The village here is nothing to write home about (which, of course, dear friends is why I am writing about it). There are three shops, which sounds strange that one needs three small supermarkets on an atoll with 250 people, but some prefer to buy from one shop owner, some from another. Twice a week the airplane from Tahiti lands and then there are fresh baguettes as long as supplies last (usually one day). None of the shop owners or families here have figured out that they could buy frozen baguettes and bake them every day and thereby make some money selling them to the rest of the island. We were never able to find any of the shops open. The shops are open when they are open and not when they are not. There doesn’t seem to be any system.
There is (or so they say) a small pension out near the airport with a restaurant. Vinni and I decided that it would be a nice walk and good exercise to trek out there, eat a good lunch and trek back. A French cruising couple on a boat in the anchorage tell us that it is about a 45 minute walk. The next morning Vinni and I, with a backpack full of water bottles and an empty backpack (we need to steal a couple of coconuts on the way back) set out. And we walk. And walk. And walk. It gets hotter and hotter. And we walk.
45 minutes? Maybe he meant in a truck. We keep on walking. Now we’ve gotten stubborn. Finally, we simply give up. We’ve walked for over an hour and a half, it is hotter than the proverbial Hades and still no restaurant (read: cold beer) or airport in sight. Disappointed and hungry, we turn around and slough our way back. We grab a couple of coconuts as we near the dinghy and sail out to Capri for a late lunch. We’re tired so it ends with a light dinner and early to bed. We walked over ten kilometers.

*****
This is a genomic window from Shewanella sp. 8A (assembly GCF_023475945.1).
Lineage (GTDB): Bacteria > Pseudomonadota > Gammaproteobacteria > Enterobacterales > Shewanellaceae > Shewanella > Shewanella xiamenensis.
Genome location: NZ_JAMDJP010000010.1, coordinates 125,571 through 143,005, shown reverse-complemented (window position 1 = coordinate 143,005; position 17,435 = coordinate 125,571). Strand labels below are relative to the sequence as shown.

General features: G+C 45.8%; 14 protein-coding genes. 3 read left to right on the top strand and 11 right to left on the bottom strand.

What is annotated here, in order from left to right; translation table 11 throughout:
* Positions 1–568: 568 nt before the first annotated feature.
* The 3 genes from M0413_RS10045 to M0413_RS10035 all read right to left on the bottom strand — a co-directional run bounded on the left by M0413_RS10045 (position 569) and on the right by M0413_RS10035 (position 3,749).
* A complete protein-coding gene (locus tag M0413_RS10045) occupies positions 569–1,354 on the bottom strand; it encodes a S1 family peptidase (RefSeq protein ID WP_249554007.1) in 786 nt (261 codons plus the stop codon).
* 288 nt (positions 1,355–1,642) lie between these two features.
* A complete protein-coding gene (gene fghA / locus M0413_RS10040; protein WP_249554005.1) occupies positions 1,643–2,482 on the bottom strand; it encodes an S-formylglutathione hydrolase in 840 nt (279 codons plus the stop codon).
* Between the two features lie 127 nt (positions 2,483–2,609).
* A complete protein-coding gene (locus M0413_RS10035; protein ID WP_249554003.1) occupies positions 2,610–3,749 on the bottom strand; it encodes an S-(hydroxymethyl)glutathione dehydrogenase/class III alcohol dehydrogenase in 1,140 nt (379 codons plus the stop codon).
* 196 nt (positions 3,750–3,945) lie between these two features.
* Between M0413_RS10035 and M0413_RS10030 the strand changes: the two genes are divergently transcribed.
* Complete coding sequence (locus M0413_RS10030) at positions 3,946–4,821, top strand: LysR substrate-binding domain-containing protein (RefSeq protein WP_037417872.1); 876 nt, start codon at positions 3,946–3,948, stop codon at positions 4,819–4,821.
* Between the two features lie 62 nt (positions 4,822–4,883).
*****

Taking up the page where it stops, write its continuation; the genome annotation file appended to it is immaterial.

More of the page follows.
Next day we go for a walk in town. Town is a big word, let us say small village. As we walk by a house, two small white poodles come running out and jump around us. They are cute beyond words and unusually they both sport collars with small silver bells that tinkle. These are obviously house pets. They follow us around and finally back to the dinghy. As we sail out, they decide we’re such fine folks that they want ot come with us and start swimming after us.
Ahhhh- that’s no good. First we don’t want dogs and second, they’ll never make it out to Capri. Don’t worry, I say to Vinni – they’ll turn around.
Stubborn little beasts, they don’t turn around but keep coming. Nothing for it but to turn the dinghy around and pick them up. Both are tired. We sail back and put them on the dock. Damned little idiots! AS soon as we sail away, they jump in and start following us. Back in again and this time we give them to a man who lives right by the dock. He tosses them in the back of his pick-up and they stay there.
We’re concerned that we will meet these two little beasties again. What if they continue to swim after us? Besides, we have seen what there is to see of the village and we don’t really need to buy anything in the stores. At the southern end of the lagoon, 6 nm away, there is supposed to be a great anchorage with pure white beaches, crystal clear waters and great snorkeling. To use a one word description – Idyllic.
That sounds like our kind of place, so we up anchor and start across the lagoon. Of course, sailing across these lagoon outside of marked routes is not for the faint of heart. The lagoons are littered with “Bomies”, coral heads that grow from the bottom towards the surface. Many of them are just a meter or less under the surface and if you hit one, it is the boat that will be damaged most. Coral is sharper than the sharpest knife and can cut right through our inch thick fiberglass hull.